Today in History:

23 Series I Volume XXXVIII-II Serial 73 - The Atlanta Campaign Part II


Numbers 178.

Report of Surg. John W. Foye, U. S. Army, Medical Director Twentieth Army Corps.

Atlanta, Ga., September 29, 1864.

DOCTOR: In conformity to instructions contained in circular from your office, bearing date September 15, 1864, I have the honor to submit the following report of operations of the medical department of this corps during the campaign which ended by the fall of Atlanta:

This command, formed by the consolidation of the Eleventh and Twelfth Corps, left Lookout Valley May 5, under the command of Ma. General Joseph Hooker, thus entering upon a campaign having for its objective point the capture of Atlanta. Condition of command: The Troops, many of them veterans, were in fine condition, if we expect a portion of one division that had but recently returned from quite a severe campaign to the eastern part of the State, during which they were deprived of the vegetables issued to their fortunate comrades along the line of rail communication. Strength of command, 20,531. One the morning of May 8 the left of the command became engaged with the enemy at Mill Creek Gap, on Taylor's Ridge, one of the series of ridges known collectively as Buzzard Roost, and after a brisk fight of about five hours, in which advantages were gained and lost, darkness closed the struggle and gave us an opportunity to care for and remove the wounded. Condition of supplies: Stimulants and surgical appliances in abundance, butt not up until several hours after we became angered, the roads being required for the troops. Our panniers furnished us the requisite dressings till the arrival of the wagons. Field hospital: established half a mile from the foot of the ridge and one mile from the enemy. An abundance of good water, fresh beef, and such articles as are usually found in the drivers' boxes of a well-regulated ambulance train. Removal of wounded: From the summit of the ridge to the base thereof on blankets shelter-tents, &c.; from the base they were conveyed in ambulances to the field hospital. Character of the fire: Musketry, continuous at short range, conical ball. Anesthetics: Chloroform of Squibb's manufacture, from the use of which no bad results have been observed during the campaign. Casualties: Killed, 49; wounded and treated in hospital, 184, of which number 7 died during the night. Operations: Eleven amputations were performed and seven resections were made during the night subsequent to the fight. Subsequent disposition of wounded: At 11 a. m. on the day after, the wounded were placed in ambulances, and, under the charge of three medical officers and a proper number of attendants, transferred to Ringgold, a distance of twenty-five miles, and one death occurred in the route.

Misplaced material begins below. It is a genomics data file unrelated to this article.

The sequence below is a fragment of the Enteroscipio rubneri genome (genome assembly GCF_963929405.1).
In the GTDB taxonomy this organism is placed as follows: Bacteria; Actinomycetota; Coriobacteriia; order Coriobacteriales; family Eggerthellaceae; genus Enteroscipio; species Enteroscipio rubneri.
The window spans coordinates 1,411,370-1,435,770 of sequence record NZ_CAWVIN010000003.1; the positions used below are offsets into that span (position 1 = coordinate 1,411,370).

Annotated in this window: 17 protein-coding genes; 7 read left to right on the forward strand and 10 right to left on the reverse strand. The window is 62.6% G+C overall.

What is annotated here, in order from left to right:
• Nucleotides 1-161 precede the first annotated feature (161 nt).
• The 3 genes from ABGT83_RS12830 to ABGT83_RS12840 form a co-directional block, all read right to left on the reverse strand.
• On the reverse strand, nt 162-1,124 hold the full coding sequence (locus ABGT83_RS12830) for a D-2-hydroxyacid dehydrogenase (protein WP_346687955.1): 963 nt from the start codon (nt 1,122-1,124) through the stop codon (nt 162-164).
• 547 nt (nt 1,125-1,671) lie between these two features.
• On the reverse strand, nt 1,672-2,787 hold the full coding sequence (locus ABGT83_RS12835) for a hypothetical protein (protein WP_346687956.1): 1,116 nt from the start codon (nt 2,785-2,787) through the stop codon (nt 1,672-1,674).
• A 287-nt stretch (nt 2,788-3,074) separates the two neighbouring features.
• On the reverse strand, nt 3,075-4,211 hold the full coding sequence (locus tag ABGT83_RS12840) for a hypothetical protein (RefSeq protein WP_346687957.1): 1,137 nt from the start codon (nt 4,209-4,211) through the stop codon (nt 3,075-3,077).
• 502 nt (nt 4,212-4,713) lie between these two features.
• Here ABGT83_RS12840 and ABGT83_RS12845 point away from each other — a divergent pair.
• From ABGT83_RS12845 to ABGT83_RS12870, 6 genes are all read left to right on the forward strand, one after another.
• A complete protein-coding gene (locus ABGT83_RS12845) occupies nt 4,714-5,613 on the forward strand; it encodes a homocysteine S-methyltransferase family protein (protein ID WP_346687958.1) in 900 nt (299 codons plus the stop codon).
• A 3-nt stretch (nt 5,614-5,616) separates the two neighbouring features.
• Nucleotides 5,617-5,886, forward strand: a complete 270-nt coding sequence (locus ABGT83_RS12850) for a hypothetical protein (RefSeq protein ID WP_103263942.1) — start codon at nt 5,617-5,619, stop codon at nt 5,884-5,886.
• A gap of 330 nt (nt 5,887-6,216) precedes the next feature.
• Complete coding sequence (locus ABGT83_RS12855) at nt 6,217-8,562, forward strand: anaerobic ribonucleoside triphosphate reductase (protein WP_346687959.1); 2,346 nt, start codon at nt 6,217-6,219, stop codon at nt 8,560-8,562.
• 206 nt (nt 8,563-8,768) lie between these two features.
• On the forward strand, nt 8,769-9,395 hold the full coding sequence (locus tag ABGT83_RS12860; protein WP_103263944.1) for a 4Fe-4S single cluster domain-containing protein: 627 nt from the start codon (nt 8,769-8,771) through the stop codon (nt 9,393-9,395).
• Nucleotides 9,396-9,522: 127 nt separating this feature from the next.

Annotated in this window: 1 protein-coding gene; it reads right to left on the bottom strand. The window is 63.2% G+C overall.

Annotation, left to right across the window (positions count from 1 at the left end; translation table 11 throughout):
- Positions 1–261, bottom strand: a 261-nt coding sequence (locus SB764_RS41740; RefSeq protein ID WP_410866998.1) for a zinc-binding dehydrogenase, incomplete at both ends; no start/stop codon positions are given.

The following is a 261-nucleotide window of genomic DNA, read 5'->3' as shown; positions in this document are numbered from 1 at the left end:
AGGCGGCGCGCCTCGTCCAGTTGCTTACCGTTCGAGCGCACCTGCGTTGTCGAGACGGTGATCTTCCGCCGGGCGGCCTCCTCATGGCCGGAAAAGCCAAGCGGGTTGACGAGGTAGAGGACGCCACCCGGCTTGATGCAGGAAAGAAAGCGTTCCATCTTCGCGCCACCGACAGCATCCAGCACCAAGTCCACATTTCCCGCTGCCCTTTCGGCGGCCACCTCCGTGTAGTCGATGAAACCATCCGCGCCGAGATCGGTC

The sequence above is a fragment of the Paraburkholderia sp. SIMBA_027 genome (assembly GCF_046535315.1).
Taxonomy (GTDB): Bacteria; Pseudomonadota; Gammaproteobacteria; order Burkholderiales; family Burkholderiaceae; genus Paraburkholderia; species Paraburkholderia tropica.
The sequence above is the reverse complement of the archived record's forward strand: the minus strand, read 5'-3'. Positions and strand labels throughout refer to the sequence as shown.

On the 12th of May the command to the right and, passing through Snake Creek Gap, came upon the enemy near Resaca, and after a series of maneuvers engaged him shortly after meridian May 15. Battle of resaca: the troops were in good condition, the attack having been deferred till p. m. to enable them to prepare their dinners before engaging. Strength of command, about 16,000. Supplies: Abundant and of good quality. Field hospital: About one and a half miles to the rear of the point of attack; water and food abundant